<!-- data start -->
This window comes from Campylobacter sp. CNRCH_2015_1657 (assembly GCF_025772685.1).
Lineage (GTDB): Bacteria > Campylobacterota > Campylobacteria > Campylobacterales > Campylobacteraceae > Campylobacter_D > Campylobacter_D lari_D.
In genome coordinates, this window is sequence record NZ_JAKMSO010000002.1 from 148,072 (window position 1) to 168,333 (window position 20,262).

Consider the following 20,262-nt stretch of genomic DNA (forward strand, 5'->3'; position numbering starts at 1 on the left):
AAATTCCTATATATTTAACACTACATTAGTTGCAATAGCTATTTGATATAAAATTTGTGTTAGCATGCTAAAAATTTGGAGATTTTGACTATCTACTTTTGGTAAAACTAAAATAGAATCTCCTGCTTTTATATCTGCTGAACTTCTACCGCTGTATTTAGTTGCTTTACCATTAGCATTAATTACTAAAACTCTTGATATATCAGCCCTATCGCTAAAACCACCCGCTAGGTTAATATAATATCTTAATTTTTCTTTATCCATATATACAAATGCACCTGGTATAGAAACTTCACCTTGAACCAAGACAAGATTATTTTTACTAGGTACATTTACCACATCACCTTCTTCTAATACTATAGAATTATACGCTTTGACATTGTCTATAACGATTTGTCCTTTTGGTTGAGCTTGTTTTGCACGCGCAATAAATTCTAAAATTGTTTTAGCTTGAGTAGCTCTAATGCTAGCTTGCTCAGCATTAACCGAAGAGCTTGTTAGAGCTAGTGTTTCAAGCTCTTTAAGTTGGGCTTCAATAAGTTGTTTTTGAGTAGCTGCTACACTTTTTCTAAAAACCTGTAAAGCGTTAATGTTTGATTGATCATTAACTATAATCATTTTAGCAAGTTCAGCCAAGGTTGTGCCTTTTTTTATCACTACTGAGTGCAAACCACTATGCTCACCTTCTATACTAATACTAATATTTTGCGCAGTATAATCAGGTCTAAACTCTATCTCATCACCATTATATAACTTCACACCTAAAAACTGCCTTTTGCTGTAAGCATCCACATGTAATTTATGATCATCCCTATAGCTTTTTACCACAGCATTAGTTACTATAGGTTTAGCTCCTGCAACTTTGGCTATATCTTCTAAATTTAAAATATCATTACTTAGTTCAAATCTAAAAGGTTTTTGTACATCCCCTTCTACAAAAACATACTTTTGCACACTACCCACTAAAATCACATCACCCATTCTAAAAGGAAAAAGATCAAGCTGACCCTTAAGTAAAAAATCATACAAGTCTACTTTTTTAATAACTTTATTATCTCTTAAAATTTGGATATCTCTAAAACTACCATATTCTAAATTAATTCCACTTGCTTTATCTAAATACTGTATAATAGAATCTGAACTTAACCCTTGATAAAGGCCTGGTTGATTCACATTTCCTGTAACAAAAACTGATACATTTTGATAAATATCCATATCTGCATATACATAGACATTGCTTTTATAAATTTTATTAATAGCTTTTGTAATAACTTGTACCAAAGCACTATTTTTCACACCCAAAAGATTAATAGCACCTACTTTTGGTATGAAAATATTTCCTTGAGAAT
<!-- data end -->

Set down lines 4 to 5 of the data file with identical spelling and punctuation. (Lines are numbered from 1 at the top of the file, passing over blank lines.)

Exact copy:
Consider the following 20,262-nt stretch of genomic DNA (forward strand, 5'->3'; position numbering starts at 1 on the left):
AAATTCCTATATATTTAACACTACATTAGTTGCAATAGCTATTTGATATAAAATTTGTGTTAGCATGCTAAAAATTTGGAGATTTTGACTATCTACTTTTGGTAAAACTAAAATAGAATCTCCTGCTTTTATATCTGCTGAACTTCTACCGCTGTATTTAGTTGCTTTACCATTAGCATTAATTACTAAAACTCTTGATATATCAGCCCTATCGCTAAAACCACCCGCTAGGTTAATATAATATCTTAATTTTTCTTTATCCATATATACAAATGCACCTGGTATAGAAACTTCACCTTGAACCAAGACAAGATTATTTTTACTAGGTACATTTACCACATCACCTTCTTCTAATACTATAGAATTATACGCTTTGACATTGTCTATAACGATTTGTCCTTTTGGTTGAGCTTGTTTTGCACGCGCAATAAATTCTAAAATTGTTTTAGCTTGAGTAGCTCTAATGCTAGCTTGCTCAGCATTAACCGAAGAGCTTGTTAGAGCTAGTGTTTCAAGCTCTTTAAGTTGGGCTTCAATAAGTTGTTTTTGAGTAGCTGCTACACTTTTTCTAAAAACCTGTAAAGCGTTAATGTTTGATTGATCATTAACTATAATCATTTTAGCAAGTTCAGCCAAGGTTGTGCCTTTTTTTATCACTACTGAGTGCAAACCACTATGCTCACCTTCTATACTAATACTAATATTTTGCGCAGTATAATCAGGTCTAAACTCTATCTCATCACCATTATATAACTTCACACCTAAAAACTGCCTTTTGCTGTAAGCATCCACATGTAATTTATGATCATCCCTATAGCTTTTTACCACAGCATTAGTTACTATAGGTTTAGCTCCTGCAACTTTGGCTATATCTTCTAAATTTAAAATATCATTACTTAGTTCAAATCTAAAAGGTTTTTGTACATCCCCTTCTACAAAAACATACTTTTGCACACTACCCACTAAAATCACATCACCCATTCTAAAAGGAAAAAGATCAAGCTGACCCTTAAGTAAAAAATCATACAAGTCTACTTTTTTAATAACTTTATTATCTCTTAAAATTTGGATATCTCTAAAACTACCATATTCTAAATTAATTCCACTTGCTTTATCTAAATACTGTATAATAGAATCTGAACTTAACCCTTGATAAAGGCCTGGTTGATTCACATTTCCTGTAACAAAAACTGATACATTTTGATAAATATCCATATCTGCATATACATAGACATTGCTTTTATAAATTTTATTAATAGCTTTTGTAATAACTTGTACCAAAGCACTATTTTTCACACCCAAAAGATTAATAGCACCTACTTTTGGTATGAAAATATTTCCTTGAGAAT